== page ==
Hydrogen has the potential to play a significant role in a future with diminishing oil supplies and increasing concerns regarding carbon emissions and climate change. Hydrogen as an energy carrier (as opposed to an energy source) is a means to store renewable and emissions free energy until it is needed. This makes it attractive as a complement to wind power which is intermittent in nature.
Because hydrogen doesn’t naturally exist on earth as a gas, it has to be produced by separating hydrogen atoms from a variety of substances. The two most common methods of producing hydrogen are steam methane reforming (SMR) and water electrolysis. SMR involves exposing natural gas to high temperatures to break it down into hydrogen, carbon dioxide and carbon monoxide. Electrolysis involves using electricity to split water into its component parts of hydrogen and oxygen.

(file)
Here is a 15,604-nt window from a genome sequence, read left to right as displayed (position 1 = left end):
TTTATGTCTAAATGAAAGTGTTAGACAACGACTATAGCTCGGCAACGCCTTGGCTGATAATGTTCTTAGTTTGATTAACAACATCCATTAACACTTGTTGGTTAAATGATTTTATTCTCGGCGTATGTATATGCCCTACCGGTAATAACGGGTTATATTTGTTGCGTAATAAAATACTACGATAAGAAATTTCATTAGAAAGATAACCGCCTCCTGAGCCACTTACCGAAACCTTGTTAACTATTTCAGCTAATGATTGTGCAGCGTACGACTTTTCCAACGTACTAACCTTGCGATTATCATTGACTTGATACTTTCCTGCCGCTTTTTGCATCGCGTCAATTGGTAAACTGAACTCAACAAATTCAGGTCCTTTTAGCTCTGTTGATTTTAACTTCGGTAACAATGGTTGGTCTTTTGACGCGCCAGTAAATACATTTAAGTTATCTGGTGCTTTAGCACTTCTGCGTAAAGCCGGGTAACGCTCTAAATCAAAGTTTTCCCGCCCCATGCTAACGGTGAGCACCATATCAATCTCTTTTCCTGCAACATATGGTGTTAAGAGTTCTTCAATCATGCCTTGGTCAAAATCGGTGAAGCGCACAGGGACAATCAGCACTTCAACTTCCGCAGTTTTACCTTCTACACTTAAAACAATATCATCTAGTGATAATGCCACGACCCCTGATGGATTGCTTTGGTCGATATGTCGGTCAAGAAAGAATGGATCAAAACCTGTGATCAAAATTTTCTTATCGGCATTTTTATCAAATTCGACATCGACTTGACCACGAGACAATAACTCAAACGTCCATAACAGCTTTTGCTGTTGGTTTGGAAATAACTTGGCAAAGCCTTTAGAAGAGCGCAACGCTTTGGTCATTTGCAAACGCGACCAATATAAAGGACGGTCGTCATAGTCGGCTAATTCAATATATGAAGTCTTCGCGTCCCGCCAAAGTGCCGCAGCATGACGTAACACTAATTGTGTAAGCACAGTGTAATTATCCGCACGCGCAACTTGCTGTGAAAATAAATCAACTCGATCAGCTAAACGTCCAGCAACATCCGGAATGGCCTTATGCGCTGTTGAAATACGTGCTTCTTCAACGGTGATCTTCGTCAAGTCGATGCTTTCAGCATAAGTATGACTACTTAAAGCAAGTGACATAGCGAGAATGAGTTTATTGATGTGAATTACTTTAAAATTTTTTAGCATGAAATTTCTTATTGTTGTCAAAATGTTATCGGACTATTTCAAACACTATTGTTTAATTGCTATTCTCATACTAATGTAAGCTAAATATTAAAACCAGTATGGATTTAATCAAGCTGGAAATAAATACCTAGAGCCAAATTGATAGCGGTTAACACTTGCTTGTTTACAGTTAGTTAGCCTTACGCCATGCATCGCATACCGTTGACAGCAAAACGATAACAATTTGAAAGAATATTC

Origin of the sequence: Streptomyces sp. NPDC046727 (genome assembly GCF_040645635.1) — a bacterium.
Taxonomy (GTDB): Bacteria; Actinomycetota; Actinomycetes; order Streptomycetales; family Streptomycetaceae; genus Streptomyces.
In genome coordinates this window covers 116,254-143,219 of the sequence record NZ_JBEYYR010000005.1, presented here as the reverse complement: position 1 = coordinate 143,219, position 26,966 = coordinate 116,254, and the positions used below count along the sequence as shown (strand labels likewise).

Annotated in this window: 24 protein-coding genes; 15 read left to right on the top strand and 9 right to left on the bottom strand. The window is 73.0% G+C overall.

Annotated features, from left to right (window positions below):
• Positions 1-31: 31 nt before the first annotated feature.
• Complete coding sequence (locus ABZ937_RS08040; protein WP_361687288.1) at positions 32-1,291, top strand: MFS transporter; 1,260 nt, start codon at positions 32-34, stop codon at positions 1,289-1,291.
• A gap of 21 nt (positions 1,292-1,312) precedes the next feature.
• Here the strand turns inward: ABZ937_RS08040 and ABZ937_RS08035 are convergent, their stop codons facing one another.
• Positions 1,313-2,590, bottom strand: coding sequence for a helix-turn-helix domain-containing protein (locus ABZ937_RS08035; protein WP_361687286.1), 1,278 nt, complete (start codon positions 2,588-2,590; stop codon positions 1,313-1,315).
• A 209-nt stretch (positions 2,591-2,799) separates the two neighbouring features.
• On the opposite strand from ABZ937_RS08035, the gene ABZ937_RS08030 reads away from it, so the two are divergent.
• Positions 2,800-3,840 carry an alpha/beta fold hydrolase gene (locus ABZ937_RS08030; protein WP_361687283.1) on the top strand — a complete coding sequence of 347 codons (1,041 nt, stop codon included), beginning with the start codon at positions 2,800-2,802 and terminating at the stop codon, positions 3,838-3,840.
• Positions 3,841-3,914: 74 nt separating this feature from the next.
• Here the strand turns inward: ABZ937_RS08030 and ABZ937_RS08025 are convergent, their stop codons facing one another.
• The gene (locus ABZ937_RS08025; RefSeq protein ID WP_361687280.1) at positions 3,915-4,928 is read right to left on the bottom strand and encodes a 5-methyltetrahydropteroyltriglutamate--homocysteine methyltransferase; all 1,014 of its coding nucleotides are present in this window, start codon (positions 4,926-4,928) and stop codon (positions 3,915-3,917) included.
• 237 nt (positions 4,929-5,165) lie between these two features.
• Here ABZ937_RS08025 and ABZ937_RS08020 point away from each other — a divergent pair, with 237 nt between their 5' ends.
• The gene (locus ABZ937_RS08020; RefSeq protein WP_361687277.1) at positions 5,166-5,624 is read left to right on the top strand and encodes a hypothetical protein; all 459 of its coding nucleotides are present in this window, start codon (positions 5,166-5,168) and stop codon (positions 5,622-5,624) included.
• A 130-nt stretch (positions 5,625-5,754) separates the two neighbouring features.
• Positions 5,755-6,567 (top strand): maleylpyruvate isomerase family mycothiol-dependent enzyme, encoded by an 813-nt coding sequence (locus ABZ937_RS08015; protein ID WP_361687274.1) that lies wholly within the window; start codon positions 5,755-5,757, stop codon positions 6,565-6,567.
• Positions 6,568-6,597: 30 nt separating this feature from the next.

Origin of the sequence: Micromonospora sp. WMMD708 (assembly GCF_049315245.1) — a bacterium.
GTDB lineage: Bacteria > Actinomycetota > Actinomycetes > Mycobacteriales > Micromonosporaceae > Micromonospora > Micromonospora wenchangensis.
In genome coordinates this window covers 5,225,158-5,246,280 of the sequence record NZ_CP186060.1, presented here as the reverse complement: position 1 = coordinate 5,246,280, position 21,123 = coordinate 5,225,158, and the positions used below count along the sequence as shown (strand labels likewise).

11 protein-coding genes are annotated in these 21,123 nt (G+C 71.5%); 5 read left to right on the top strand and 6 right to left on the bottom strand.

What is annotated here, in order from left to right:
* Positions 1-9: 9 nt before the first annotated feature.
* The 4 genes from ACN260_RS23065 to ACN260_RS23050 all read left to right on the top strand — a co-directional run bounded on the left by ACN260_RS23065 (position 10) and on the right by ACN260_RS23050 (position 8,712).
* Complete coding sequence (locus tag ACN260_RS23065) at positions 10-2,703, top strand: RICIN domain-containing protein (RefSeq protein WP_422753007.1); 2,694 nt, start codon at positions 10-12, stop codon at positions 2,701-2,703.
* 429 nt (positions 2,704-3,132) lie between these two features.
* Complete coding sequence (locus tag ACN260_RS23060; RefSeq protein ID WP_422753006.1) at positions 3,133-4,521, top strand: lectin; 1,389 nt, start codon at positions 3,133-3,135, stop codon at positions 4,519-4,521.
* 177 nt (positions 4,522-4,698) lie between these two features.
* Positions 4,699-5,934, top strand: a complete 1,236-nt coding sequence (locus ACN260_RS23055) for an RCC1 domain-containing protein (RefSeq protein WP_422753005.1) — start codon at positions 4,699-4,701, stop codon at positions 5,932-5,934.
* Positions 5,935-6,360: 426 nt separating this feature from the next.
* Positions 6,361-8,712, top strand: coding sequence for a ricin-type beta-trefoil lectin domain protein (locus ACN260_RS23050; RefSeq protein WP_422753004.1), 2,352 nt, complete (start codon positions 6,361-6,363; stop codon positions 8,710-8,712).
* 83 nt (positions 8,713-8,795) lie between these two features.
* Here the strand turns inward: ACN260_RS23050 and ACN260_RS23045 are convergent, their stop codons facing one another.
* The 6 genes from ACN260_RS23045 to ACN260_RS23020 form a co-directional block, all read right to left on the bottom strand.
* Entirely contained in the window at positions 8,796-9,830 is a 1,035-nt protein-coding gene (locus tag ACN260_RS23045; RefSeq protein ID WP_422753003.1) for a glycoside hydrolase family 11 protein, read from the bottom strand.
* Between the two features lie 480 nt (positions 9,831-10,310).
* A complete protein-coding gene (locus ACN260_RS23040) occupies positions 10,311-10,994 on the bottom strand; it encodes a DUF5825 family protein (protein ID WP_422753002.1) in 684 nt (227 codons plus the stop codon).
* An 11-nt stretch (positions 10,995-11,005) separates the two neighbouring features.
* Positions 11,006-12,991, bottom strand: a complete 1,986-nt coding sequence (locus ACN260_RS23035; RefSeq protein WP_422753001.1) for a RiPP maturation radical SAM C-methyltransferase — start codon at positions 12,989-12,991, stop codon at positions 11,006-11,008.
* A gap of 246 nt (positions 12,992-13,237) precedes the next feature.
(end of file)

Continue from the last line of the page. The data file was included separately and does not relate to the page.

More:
The environmental benefit for hydrogen is totally dependent on the method used to produce it. Currently in Canada, the vast majority of the hydrogen produced is by SMR but because the process typically uses fossil fuels and emits carbon dioxide, the resultant hydrogen comes with a carbon footprint. On the other hand, if the hydrogen is produced through electrolysis from a renewable energy source such as wind power, then the process and the hydrogen can be relatively emission-free.
Notwithstanding the potential for hydrogen as a clean energy alternative, it will have to be cost competitive with conventional fossil fuel technologies for it to achieve widespread market penetration. While cost competitiveness of hydrogen in most fossil fuel dependent applications is not yet attainable, there are some niche markets where the economics may be feasible now. One of these markets is the supply of renewable energy based power systems to northern and remote communities of Canada (and beyond) that are dependent on diesel generators for electricity. In many cases, producing electricity from diesel translates into high electricity rates and this is where wind-hydrogen power supply systems can offer a competitive alternative with the added benefits of being self-sustaining and emission free.